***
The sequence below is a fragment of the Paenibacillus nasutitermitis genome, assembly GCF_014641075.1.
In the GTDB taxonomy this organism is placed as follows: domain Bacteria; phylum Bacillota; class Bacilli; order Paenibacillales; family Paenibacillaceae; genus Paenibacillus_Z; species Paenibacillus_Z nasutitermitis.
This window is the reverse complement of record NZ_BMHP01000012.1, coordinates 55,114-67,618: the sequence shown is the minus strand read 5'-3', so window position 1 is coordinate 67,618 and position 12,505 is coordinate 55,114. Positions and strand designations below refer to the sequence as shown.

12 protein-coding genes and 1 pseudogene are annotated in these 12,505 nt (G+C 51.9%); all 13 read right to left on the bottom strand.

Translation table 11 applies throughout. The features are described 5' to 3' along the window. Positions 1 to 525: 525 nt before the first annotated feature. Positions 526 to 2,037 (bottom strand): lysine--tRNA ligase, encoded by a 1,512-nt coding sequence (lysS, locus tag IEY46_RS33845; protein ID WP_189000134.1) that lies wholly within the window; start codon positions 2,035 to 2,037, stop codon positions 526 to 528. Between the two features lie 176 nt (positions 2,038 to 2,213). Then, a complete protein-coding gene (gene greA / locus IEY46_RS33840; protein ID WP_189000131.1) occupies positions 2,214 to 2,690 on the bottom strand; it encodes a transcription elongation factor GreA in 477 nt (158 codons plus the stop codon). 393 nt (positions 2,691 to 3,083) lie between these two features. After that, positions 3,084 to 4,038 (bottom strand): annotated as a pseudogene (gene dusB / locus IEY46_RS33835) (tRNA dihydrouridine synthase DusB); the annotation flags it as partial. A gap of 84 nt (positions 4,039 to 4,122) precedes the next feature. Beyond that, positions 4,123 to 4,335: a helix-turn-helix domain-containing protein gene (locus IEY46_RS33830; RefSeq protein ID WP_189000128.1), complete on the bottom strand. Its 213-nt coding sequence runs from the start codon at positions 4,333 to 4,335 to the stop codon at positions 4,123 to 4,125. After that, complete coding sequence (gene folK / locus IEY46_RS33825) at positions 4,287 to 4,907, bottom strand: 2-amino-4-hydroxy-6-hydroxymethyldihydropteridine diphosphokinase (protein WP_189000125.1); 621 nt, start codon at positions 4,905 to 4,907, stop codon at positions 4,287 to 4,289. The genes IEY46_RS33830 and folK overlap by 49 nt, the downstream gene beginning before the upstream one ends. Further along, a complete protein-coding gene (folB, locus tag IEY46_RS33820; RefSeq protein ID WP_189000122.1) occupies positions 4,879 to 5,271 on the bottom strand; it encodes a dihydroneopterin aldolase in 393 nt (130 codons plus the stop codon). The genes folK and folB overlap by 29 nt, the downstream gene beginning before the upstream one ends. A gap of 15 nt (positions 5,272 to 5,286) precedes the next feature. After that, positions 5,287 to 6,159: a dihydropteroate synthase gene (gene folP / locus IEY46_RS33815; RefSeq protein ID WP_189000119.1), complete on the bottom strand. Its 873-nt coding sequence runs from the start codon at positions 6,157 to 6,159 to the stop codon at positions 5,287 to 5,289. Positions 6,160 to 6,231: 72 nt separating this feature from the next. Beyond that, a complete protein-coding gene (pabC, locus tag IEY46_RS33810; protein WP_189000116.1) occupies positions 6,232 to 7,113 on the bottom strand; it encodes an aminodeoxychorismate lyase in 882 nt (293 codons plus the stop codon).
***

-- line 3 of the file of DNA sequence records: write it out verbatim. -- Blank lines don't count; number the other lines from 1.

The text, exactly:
This window is the reverse complement of record NZ_BMHP01000012.1, coordinates 55,114-67,618: the sequence shown is the minus strand read 5'-3', so window position 1 is coordinate 67,618 and position 12,505 is coordinate 55,114. Positions and strand designations below refer to the sequence as shown.